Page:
There certainly has been plenty in the Seattle Times over the last few days on both of these issues. Charter schools is the topic of this letter to the Times by Robert Enlow president and CEO of the Friedman Foundation for Educational Choice, and Jonathan Bechtle CEO of the Freedom Foundation, a free-market think tank based in Olympia. In it they argue for charters, an argument supported by public opinion polls suggesting that the public supports them.
A public-opinion poll recently released by our organizations found that Washington voters favor charter schools by an overwhelming margin of 60 percent in support versus 23 percent opposed. Moreover, charter schools enjoy majority support among Democrats (51 percent), Republicans (70 percent) and independents (65 percent).
To corroborate those findings, a poll released last month by the Washington Policy Center found that 60 percent of Washingtonians support charter schools, particularly those that serve low-income and urban families.
On the health plan issue the editorial board of the Times comes out in support of the plan to consolidate the current options into a state program. They use the changes and cost savings in Oregon’s system to support their argument. I struggle to understand why it is so difficult to get an idea of cost savings because of the inability to get data as shared in this article that also talks about the differences between the WEA and PSE position on this proposal.
Aside from an estimated $22 million needed to set up the program and a potential $20 to $25 million in annual savings from reducing the role of insurance brokers, no one can reliably say what, if any, savings would result from an overhaul of the $1.3 billion system.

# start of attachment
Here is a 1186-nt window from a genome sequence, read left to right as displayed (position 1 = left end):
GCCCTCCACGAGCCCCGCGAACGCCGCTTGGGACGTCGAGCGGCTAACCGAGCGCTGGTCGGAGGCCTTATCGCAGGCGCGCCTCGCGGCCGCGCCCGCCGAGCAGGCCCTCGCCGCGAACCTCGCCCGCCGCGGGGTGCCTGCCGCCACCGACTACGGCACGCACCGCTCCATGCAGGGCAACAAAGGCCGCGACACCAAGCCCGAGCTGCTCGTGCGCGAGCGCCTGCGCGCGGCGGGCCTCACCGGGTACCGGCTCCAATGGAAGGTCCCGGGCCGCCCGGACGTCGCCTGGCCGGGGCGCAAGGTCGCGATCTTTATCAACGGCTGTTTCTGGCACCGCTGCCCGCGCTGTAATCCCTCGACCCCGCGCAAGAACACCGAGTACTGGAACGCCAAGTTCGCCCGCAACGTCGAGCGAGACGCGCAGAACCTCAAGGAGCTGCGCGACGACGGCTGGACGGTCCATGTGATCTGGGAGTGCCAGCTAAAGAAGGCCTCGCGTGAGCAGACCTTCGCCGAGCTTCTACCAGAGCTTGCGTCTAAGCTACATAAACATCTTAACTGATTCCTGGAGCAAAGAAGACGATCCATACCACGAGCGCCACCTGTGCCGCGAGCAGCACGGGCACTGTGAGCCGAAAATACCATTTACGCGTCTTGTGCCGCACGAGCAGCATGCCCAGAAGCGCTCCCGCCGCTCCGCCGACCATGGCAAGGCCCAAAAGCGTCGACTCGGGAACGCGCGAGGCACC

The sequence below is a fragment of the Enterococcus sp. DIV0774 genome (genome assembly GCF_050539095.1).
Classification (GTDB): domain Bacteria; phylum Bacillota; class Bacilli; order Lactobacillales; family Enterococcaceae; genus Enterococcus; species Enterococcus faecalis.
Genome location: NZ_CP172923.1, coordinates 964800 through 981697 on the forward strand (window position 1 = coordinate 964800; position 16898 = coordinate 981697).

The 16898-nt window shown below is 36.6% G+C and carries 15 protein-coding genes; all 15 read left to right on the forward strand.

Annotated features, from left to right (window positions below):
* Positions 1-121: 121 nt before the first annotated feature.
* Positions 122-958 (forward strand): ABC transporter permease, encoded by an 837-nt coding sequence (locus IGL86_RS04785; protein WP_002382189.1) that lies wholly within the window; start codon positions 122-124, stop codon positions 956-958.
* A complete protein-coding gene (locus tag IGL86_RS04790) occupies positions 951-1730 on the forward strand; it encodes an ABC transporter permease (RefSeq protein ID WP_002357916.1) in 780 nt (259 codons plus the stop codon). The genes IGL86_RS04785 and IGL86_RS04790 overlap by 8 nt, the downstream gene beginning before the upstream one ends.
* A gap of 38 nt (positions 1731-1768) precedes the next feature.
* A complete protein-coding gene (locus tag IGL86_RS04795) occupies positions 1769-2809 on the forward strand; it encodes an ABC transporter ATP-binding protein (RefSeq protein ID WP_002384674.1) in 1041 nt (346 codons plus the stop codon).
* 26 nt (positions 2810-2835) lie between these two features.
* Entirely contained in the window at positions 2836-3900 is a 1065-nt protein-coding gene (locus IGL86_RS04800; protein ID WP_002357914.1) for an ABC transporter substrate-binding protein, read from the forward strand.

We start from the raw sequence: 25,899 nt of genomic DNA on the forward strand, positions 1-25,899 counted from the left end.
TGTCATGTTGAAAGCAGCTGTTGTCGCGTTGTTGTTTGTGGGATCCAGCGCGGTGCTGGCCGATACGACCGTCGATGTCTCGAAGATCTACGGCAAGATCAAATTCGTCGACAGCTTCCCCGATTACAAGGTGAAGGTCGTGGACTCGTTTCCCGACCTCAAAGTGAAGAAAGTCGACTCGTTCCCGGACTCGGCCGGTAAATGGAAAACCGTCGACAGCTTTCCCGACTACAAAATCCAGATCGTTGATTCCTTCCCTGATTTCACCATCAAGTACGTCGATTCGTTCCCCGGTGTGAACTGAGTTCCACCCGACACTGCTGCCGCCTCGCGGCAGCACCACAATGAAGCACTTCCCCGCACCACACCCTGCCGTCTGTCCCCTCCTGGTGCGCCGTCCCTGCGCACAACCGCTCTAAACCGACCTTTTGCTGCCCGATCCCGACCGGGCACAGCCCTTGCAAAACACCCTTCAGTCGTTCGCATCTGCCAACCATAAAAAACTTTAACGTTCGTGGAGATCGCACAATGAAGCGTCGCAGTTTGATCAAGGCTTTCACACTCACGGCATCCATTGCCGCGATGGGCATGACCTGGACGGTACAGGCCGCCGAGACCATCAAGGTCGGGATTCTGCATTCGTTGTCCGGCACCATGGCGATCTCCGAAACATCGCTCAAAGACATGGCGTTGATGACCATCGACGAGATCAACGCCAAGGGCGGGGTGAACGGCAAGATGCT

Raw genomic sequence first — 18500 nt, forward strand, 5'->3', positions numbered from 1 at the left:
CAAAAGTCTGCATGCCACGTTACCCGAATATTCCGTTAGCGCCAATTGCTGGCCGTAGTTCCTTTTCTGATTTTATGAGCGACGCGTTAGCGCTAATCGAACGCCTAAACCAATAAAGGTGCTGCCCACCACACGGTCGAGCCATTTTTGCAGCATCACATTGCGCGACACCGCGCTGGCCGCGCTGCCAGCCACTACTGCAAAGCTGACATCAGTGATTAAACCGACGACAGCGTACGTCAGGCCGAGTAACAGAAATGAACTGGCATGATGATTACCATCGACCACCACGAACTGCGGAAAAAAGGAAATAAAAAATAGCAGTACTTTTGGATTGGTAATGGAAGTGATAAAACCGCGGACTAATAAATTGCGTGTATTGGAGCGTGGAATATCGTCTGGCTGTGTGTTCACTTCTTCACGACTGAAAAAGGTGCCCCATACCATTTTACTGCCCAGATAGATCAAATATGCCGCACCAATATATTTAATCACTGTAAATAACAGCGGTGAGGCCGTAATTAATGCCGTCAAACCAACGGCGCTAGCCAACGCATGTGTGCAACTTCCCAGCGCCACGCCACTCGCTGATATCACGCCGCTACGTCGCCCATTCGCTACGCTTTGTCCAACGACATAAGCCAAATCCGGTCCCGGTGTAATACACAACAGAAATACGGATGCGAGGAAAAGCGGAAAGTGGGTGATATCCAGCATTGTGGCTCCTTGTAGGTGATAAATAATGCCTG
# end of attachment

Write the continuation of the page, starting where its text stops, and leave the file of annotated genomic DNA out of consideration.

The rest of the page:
This is largely because insurers, school districts and the Washington Education Association - the state's powerful teachers' union - declined last year to disclose to the Health Care Authority details of how the money in the current system is spent.
Premera Blue Cross, which covers 60 percent of those insured under the school districts, says its spends six percent of the premiums it collects from the state, school districts and school employees on its administrative overhead, which it notes is well below the industry average.
Without seeing a breakdown of how that money is spent, says John Williams, who oversaw the HCA's study on the proposed overhaul, "we have no way to validate that that is an accurate figure."
Not sharing these numbers leads to a loss of credibility and leverage at the bargaining table. Of course there may not be a bargaining table concerning these issues in Olympia. It may be continued partisan politics with a few maverick democratic senators all driven by beliefs too far apart for compromising to prevail. In this environment we see legislation emerge that tries to meet the needs of many such as the changes that were made to the evaluation process. Hopefully, we won't see similar legislation causing us additional concerns emerge from this protracted special session.